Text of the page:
Agarwood oil thread.

  1. Sparky
    Hey YouNight - I heard somewhere there's a poll on just that!

    I've tried adding a 1/4 ml alcohol to almost empty sample vials with surprisingly good results. Obviously that's not an accurate answer
  2. MrP
    Bluemoon -

    I didn't keep records. I chipped up a bunch of a largish block of agarwood I had lying around into fine splinters. I heated up an ounce of 95% ethanol double-boiler style. I added the wood chips and let them macerate. I filtered the spent chips and repeated. I did this until the alcohol was saturated. I say it was saturated because a black goo settled to the bottom of the bottle when it cooled - the room temperature alcohol could not dissolve all the resin and whatnot that was dissolved in the hot alcohol. I have no idea how much oud wood I used relative to the alcohol.
  3. YouNight
    Cheers, Sparky!

    I usually use 2 or 3 drops of a 3% ambergris tincture to help 'gather' the last bit of oud in vials. Like you said; works well.

    Earlier today, I ended up putting one of my agarwood CO2-extract samples into my diffuser (the kind that you put a lit tealight candle under a dish). Just submerged the vial and stopper/wand in water and lit the candle.
    Pretty nice, actually. Didn't smell any different than the oil in the vial, but perfumed the house nicely.
    Makes me think that doing it with a really nice oud could be wonderful. I guess the experience would be limited to the opening/initial aromatic profile of the oud, but that's often my favorite part of The Evolution, anyway.
  4. bluemoon
    Wow, YouNight! How much oil was in that CO2 vial? I was wondering how much oil it would take to perfume a room. I don't think my bank account would appreciate it if used any more than a drop, and even the idea of using a full drop makes me wince -)
  5. bluemoon
    MrP:I can't even imagine a "largish block" of agarwood! :-) I think most of the wood I have could be classified as largish splinters :-)
  6. MrP
    This piece was a lucky find at an old TCM shop that had large sculptures, etc. it wasn't cheap, but not expensive by today's standards. Maybe the size of a paper coffee cup. I wish now I hadn't smashed so much of it up. Didn't really realize fully what oud was at the time. Smells a bit like Borneo wood to me, but not exquisite in aroma.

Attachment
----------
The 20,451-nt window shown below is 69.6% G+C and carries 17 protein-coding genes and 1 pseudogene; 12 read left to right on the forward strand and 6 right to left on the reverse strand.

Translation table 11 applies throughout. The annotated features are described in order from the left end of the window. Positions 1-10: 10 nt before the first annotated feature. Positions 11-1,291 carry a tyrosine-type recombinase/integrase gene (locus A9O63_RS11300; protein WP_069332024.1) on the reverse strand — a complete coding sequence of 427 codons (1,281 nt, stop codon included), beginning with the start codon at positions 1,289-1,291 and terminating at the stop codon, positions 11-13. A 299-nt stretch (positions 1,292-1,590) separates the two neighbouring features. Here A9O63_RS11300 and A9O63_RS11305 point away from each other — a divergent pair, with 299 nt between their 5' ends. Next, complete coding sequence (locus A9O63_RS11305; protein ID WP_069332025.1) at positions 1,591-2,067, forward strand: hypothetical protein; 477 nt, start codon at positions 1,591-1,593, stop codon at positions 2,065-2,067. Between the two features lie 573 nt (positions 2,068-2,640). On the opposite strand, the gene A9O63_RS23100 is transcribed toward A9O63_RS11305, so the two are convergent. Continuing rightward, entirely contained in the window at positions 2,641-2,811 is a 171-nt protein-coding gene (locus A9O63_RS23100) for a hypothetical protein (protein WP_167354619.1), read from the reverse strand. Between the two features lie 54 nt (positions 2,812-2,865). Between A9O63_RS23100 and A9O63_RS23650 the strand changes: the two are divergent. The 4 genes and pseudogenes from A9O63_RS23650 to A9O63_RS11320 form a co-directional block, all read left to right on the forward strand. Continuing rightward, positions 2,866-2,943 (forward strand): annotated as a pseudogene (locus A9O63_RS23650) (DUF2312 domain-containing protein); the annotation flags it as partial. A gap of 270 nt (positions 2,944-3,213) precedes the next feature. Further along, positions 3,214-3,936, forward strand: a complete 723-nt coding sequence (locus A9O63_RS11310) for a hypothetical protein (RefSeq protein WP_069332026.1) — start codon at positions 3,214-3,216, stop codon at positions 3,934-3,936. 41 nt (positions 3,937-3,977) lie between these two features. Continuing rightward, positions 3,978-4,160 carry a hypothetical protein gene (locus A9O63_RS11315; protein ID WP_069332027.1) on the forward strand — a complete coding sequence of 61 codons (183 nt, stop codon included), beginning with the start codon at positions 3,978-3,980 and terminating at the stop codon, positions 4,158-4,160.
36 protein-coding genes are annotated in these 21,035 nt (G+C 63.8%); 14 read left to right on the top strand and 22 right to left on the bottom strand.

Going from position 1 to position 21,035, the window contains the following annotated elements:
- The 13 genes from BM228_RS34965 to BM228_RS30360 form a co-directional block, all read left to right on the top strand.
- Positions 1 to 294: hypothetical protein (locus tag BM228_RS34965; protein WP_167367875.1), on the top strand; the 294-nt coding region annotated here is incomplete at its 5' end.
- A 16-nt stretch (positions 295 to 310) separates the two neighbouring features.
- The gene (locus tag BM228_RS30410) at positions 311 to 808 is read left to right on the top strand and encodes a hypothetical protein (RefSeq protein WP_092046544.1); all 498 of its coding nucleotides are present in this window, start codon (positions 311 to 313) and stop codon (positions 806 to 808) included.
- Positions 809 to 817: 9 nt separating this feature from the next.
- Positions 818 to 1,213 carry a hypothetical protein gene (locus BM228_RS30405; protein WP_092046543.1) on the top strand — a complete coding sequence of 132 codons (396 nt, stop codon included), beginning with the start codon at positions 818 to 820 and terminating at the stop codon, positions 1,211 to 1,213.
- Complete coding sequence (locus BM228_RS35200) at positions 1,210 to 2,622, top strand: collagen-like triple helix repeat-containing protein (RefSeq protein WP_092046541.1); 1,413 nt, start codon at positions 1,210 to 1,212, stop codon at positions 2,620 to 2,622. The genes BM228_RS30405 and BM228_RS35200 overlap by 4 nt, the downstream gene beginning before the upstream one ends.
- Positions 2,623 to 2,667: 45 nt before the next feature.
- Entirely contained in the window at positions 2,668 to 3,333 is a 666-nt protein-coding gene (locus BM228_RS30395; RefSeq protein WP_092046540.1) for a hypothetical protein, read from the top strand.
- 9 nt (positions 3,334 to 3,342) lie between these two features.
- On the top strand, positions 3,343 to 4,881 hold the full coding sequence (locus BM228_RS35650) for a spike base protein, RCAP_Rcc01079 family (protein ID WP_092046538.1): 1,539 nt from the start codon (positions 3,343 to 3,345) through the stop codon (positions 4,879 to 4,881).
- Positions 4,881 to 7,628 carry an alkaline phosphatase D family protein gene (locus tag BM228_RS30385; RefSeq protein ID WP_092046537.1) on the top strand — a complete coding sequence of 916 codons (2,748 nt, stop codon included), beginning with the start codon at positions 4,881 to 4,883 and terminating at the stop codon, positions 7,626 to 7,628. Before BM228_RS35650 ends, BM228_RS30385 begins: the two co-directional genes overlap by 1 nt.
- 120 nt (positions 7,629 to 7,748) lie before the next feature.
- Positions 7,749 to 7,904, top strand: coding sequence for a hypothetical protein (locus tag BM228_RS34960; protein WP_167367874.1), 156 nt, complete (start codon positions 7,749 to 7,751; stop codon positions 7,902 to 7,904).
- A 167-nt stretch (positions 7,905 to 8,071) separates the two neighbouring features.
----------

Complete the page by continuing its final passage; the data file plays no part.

7. MrP
    That's a nice way to clean out the vials, Younight. I guess I am not going to surprise anyone when I say how amazingly a little ambergris rounds out the aroma of oud oil. Wow!
  8. YouNight
    Bluemoon; when Eden says that the sample size (for some of their samples) is "tiny", they ain't kiddin'!
    There probably wasn't much more than a small 'droplet' off of a wand would be (I know that's not a helpful/real measurement, but...), but that stuff was so viscous, I don't think it would've been possible to get it out of the bottle without heating it.
    I'm guessing that not more than a drop from the wand of any bottle of oud would be needed to get a decent smelling session out of. And as the water evaporates, you can just add more to get the most time out of the oud.
    Cool idea, by the way! I must say that I'm pretty interested in trying it with some of my better ouds.
    Different than burning/warming chips, no doubt, but not entirely unrelated!
  9. YouNight
    MrP; absolutely! As subtle as ambergris is (in a 3% tincure, at least), against oud, it imparts its own beauty without obscuring or muddling the oud's profile. It sorta helps makes the getting-to-the-end-of-a-vial-of-oud just a little less tragic.
  10. bluemoon
    Coming to think of it, I haven't tried the diffuser with sandalwood oil, either. I've got quite a bit of Sri Lankan that would be good to experiment with.
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